Society advocates commercialisation of grass-eating fish species
The Fisheries Society of Nigeria (FISON) has urged the Federal Government to commercialise the culturing of herbivorous fish species, to tackle high cost of fish production.
The society made the call in Lagos on Thursday during the National Fisheries Stakeholders Forum, tagged: “Harnessing the Potential of Non-State Actors in Fisheries and Aquacultural Development in West Africa”.
Participants at the forum said that aquaculture researchers should develop the herbivorous specie (grass-eating fish) and make them available to farmers, so that Nigerians would have variety of fish species to choose from.
Dr Lukman Agbabiaka, National President of FISON, said Nigeria could not continue to propagate ‘fish eating fish’ policy, which was not helping the industry.
Agbabiaka said that fish is a major ingredient for fish meal production, which has a negative effect on the cost of production, and trickles down to the cost of retail prices of fish.
“The cost of producing fish in Nigeria is very high; and this is due to the fact that fish meal, which takes over 70 per cent of the cost of production, is majorly from fish.
“We should be looking at cultivation of herbivorous fish, which is the fish eating grass specie. We cannot continue to propagate fish eating fish, because that is what kills the sector.
“Over 70 per cent of production goes into fish feeds; but grass will be cheaper to cultivate, and the grass-eating fish is very delicious,” he said.
Agbabiaka urged stakeholders in the sector to diversify into other value chains, especially the shell and scale fish sections, because of the opportunities embedded in the sections for economical relevance.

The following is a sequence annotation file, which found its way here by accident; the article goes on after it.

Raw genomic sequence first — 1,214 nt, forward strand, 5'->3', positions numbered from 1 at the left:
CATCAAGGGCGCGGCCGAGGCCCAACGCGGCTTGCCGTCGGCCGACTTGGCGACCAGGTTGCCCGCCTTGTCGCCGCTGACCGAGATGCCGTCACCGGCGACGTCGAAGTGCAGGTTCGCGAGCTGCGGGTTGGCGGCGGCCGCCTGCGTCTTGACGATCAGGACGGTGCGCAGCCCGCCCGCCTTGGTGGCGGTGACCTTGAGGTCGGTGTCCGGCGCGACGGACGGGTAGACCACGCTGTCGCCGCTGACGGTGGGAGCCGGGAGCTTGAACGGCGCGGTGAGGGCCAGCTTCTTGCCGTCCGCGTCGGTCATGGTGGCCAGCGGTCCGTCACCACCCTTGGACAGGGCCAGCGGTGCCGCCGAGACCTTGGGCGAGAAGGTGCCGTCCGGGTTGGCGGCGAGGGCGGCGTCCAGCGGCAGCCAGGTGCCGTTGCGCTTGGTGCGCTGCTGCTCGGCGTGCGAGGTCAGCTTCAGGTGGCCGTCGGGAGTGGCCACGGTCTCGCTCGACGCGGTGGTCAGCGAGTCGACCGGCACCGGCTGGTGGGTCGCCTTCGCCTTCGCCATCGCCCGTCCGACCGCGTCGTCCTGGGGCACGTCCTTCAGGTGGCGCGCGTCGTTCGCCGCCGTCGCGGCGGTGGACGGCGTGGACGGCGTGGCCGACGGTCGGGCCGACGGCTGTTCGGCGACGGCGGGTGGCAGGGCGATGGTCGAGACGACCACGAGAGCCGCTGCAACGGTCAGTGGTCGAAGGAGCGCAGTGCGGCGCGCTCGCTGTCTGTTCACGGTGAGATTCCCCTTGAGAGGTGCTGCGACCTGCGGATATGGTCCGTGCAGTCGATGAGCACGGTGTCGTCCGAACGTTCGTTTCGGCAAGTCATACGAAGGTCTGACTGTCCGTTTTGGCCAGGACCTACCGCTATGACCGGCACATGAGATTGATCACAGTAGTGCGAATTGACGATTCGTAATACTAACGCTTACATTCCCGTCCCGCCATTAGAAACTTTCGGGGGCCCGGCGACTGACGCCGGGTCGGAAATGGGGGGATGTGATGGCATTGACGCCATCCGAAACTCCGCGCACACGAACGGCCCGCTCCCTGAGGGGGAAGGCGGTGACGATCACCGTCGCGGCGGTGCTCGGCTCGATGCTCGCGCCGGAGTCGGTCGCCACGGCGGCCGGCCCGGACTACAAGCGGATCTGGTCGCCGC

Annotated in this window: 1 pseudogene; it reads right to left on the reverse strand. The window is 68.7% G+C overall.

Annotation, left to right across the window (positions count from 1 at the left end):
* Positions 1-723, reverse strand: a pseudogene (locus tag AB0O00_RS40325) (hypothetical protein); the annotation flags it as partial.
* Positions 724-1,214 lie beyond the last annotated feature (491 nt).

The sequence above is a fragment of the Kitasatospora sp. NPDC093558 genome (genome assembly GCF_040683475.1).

Mrs Folake Areola, a former Director of the Federal Department of Fisheries (FDF), said that the herbivorous fish specie like grass cap should be considered.
According to Areola, the grass cap specie is very delicious and commands a high market price in the international market, compared to other culture fish species.
“We need to commercialise production of the grass cap, to expand the local and international markets. There is currently no focus on the specie even though it is in Nigeria.
“There is also mallet, which most coastal communities already know, and people love their taste and flesh; so, what are we waiting for to develop that specie? Nigeria needs varieties,” she said.
Mr Babatunde Olusegun, Director of Fisheries and Aquaculture of the Federal Ministry of Agriculture and Rural Development, said that there was a demand gap of about 2.4 million metric tonnes of fish.
According to Olusegun, Nigeria currently produces 1.1 million metric tonnes of fish, while the annual demand is 3.5 million metric tones, giving room for importation to close the deficit.
He called for private sector partnership to create an enabling environment through well-thought out policies, to guide the growth of the industry.